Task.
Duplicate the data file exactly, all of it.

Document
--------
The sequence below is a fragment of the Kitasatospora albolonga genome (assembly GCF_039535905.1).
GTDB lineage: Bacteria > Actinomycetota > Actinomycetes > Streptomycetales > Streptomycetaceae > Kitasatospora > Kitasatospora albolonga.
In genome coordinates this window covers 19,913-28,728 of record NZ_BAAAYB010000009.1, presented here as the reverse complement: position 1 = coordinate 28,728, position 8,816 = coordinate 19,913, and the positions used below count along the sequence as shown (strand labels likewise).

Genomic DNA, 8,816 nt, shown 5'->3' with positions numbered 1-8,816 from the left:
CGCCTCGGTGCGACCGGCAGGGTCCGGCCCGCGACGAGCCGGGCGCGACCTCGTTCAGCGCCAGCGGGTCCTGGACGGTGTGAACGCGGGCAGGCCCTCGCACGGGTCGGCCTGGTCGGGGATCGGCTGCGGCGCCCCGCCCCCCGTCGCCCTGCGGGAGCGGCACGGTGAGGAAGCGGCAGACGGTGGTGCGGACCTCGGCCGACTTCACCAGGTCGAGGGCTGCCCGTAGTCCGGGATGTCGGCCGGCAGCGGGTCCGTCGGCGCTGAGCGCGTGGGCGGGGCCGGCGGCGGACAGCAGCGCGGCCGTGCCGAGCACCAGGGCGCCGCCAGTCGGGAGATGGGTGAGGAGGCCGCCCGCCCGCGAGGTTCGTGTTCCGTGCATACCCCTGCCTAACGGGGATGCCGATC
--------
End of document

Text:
The sequence below is a fragment of the Kitasatospora albolonga genome (assembly GCF_039535905.1).
GTDB lineage: Bacteria > Actinomycetota > Actinomycetes > Streptomycetales > Streptomycetaceae > Kitasatospora > Kitasatospora albolonga.
In genome coordinates this window covers 19,913-28,728 of record NZ_BAAAYB010000009.1, presented here as the reverse complement: position 1 = coordinate 28,728, position 8,816 = coordinate 19,913, and the positions used below count along the sequence as shown (strand labels likewise).

Genomic DNA, 8,816 nt, shown 5'->3' with positions numbered 1-8,816 from the left:
CGCCTCGGTGCGACCGGCAGGGTCCGGCCCGCGACGAGCCGGGCGCGACCTCGTTCAGCGCCAGCGGGTCCTGGACGGTGTGAACGCGGGCAGGCCCTCGCACGGGTCGGCCTGGTCGGGGATCGGCTGCGGCGCCCCGCCCCCCGTCGCCCTGCGGGAGCGGCACGGTGAGGAAGCGGCAGACGGTGGTGCGGACCTCGGCCGACTTCACCAGGTCGAGGGCTGCCCGTAGTCCGGGATGTCGGCCGGCAGCGGGTCCGTCGGCGCTGAGCGCGTGGGCGGGGCCGGCGGCGGACAGCAGCGCGGCCGTGCCGAGCACCAGGGCGCCGCCAGTCGGGAGATGGGTGAGGAGGCCGCCCGCCCGCGAGGTTCGTGTTCCGTGCATACCCCTGCCTAACGGGGATGCCGATC